Wednesday, November 29, 2006

Bah, humbug!

The holiday season is getting off to a bad start for me. Frankly I'm pretty grumpy. The main reason for my grumpiness is that I'm being audited by the Internal Revenue Service next week. Wonder why I'm not blogging much, and only slowly getting to the discussion board posts and replies? The time that I am wasting getting records together from 2003 is the reason. Preparing for the tax audit reminds me of how badly our tax system needs reform. Only a tax accountant or lawyer could like our present federal income tax system. I don't know any economist, regardless of their political views, that thinks that our present tax system is either equitable or efficient.

President Bush appointed a bipartisan commission to study the American federal tax code in 2005. The bipartisan panel was to advise him on options “to reform the tax code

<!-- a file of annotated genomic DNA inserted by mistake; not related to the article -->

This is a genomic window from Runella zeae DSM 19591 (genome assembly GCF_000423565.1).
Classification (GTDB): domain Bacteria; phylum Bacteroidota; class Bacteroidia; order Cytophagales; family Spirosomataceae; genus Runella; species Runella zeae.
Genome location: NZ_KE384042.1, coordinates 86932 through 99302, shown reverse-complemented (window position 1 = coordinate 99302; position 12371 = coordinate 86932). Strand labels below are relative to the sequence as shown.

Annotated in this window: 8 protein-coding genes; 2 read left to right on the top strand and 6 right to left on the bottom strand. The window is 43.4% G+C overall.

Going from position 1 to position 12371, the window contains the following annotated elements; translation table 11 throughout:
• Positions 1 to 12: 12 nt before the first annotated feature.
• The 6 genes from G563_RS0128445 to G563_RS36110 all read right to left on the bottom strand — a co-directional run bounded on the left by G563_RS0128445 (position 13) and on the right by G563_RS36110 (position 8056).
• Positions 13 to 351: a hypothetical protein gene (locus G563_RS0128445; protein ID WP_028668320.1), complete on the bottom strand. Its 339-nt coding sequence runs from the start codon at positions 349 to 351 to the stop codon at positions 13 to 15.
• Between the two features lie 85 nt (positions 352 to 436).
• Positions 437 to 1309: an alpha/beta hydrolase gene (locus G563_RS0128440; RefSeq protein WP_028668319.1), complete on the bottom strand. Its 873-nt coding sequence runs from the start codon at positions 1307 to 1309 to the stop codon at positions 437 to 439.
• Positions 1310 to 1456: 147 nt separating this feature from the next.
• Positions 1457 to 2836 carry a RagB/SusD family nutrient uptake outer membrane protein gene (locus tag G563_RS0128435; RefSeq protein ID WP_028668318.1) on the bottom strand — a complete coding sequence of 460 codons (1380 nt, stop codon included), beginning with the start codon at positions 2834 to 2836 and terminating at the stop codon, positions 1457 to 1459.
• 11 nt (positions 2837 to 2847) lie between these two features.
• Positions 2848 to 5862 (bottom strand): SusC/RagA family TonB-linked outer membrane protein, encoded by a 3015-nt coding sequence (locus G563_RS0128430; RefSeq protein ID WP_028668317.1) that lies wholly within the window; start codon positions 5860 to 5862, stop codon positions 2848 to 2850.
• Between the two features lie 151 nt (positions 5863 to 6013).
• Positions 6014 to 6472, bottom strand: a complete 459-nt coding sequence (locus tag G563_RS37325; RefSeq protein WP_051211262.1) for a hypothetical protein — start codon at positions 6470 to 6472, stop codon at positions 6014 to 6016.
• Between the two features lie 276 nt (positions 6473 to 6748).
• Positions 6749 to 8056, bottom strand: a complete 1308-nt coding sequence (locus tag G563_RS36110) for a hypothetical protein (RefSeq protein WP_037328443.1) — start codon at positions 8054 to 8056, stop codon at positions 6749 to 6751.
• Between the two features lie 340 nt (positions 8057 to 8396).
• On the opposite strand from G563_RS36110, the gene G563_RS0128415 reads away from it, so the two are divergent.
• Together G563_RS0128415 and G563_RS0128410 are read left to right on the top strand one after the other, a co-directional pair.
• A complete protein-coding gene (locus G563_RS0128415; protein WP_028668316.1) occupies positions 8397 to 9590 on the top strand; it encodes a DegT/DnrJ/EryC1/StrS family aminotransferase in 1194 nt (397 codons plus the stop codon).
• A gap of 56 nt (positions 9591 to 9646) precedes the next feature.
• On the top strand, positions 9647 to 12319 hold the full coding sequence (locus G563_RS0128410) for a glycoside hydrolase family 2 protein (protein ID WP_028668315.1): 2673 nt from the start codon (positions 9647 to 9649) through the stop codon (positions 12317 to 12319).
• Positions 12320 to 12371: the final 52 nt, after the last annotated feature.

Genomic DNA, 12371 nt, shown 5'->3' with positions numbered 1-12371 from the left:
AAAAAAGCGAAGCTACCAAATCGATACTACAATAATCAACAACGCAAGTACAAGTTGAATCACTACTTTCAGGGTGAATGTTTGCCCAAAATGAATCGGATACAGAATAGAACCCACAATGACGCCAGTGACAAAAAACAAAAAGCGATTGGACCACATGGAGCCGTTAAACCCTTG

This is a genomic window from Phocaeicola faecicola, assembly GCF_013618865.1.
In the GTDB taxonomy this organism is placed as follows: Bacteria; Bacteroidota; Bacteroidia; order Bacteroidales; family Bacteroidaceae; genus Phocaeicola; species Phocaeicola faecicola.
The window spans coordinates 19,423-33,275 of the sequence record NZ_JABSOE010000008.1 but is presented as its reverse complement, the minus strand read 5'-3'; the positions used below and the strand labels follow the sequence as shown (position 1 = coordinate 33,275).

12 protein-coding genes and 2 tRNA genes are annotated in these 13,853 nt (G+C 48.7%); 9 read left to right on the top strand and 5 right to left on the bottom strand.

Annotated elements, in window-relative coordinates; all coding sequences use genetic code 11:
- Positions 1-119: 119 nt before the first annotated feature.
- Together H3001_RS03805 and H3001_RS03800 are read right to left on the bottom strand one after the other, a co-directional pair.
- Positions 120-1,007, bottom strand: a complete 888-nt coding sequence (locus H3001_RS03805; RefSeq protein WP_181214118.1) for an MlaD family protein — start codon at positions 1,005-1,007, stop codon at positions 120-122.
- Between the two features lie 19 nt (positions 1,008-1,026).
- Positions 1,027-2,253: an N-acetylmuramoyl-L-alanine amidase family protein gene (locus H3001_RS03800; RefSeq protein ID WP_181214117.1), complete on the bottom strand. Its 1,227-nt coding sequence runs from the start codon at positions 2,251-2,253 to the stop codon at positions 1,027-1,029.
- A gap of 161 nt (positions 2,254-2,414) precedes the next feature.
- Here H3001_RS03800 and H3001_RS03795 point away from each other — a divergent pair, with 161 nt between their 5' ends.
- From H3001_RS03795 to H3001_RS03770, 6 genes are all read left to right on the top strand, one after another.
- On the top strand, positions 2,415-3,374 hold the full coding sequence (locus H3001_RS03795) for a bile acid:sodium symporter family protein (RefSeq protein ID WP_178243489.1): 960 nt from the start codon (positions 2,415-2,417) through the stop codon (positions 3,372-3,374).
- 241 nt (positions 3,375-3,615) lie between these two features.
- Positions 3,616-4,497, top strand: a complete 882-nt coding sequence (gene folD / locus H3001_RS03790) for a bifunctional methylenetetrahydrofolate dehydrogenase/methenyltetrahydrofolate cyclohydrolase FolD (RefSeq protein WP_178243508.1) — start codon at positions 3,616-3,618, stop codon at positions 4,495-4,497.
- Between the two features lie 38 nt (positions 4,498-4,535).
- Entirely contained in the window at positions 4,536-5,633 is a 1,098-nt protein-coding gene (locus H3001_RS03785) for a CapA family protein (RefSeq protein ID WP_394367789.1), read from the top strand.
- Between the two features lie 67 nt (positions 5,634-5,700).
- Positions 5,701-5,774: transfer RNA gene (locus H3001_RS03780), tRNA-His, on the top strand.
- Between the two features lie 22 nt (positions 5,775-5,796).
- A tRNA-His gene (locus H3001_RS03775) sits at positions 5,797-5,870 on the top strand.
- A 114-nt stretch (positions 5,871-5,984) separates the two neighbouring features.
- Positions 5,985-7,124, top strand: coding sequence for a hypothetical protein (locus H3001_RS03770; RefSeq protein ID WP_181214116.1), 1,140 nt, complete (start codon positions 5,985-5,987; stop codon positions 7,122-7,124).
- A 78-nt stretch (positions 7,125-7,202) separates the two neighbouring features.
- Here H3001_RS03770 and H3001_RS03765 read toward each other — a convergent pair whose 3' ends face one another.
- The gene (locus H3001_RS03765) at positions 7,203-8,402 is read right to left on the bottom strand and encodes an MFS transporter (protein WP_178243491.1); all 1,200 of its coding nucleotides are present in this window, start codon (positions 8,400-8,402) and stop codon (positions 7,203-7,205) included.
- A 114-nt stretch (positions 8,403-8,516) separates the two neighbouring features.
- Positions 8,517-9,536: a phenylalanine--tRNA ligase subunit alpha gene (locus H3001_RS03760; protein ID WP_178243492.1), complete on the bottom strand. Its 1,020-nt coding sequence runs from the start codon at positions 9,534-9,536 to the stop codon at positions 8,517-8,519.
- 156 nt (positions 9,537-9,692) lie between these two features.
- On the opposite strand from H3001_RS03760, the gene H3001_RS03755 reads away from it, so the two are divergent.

The President's Advisory Panel on Federal Tax Reform issued its final report in November 2005, and you can read the report online. The report starts off: “For millions of Americans, the annual rite of filing taxes has become a headache of burdensome record-keeping, lengthy instructions, and complicated schedules, worksheets, and forms – often requiring multiple computations that are neither logical nor intuitive.” No kidding, so what has been done to real tax reform a reality?

You will likely spend at least half of your life working to pay taxes. Feel free to use the Discussion Board to learn more about taxes and fiscal policy, and to educate your classmates. If you do decide to post on the macro impact of taxes and/or tax reform, do remember the distinction between positive and normative economics. You can find some basic information about federal taxes in chapters 2 and 15 in your textbook.

Extra credit: Is the United States a high tax or low tax country compared to other rich, developed countries, Cite your source, and briefly explain your answer. If you are the first student to send me an e-mail ( with the answer, you will be rewarded with two extra credit Discussion Board points. Only two points extra credit per student can be earned in any given week from the blog questions.

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